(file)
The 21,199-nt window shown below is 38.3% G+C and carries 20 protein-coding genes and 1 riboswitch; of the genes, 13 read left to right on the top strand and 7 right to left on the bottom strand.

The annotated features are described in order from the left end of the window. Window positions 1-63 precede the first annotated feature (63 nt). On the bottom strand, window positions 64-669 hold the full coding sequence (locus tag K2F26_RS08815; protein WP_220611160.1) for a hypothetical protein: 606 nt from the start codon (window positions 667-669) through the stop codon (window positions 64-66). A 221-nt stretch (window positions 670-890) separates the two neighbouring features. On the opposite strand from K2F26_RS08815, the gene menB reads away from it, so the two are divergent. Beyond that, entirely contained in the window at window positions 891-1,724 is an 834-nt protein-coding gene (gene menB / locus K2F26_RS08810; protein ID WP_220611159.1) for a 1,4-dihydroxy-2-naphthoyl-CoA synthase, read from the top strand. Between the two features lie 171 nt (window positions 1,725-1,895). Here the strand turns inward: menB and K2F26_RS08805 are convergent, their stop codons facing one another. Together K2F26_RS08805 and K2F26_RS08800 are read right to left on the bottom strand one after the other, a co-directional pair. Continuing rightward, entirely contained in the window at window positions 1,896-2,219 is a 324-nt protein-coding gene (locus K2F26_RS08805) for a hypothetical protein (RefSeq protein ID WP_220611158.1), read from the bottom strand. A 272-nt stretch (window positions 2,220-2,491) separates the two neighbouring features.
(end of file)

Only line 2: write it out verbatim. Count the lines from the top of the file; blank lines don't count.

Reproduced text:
The annotated features are described in order from the left end of the window. Window positions 1-63 precede the first annotated feature (63 nt). On the bottom strand, window positions 64-669 hold the full coding sequence (locus tag K2F26_RS08815; protein WP_220611160.1) for a hypothetical protein: 606 nt from the start codon (window positions 667-669) through the stop codon (window positions 64-66). A 221-nt stretch (window positions 670-890) separates the two neighbouring features. On the opposite strand from K2F26_RS08815, the gene menB reads away from it, so the two are divergent. Beyond that, entirely contained in the window at window positions 891-1,724 is an 834-nt protein-coding gene (gene menB / locus K2F26_RS08810; protein ID WP_220611159.1) for a 1,4-dihydroxy-2-naphthoyl-CoA synthase, read from the top strand. Between the two features lie 171 nt (window positions 1,725-1,895). Here the strand turns inward: menB and K2F26_RS08805 are convergent, their stop codons facing one another. Together K2F26_RS08805 and K2F26_RS08800 are read right to left on the bottom strand one after the other, a co-directional pair. Continuing rightward, entirely contained in the window at window positions 1,896-2,219 is a 324-nt protein-coding gene (locus K2F26_RS08805) for a hypothetical protein (RefSeq protein ID WP_220611158.1), read from the bottom strand. A 272-nt stretch (window positions 2,220-2,491) separates the two neighbouring features.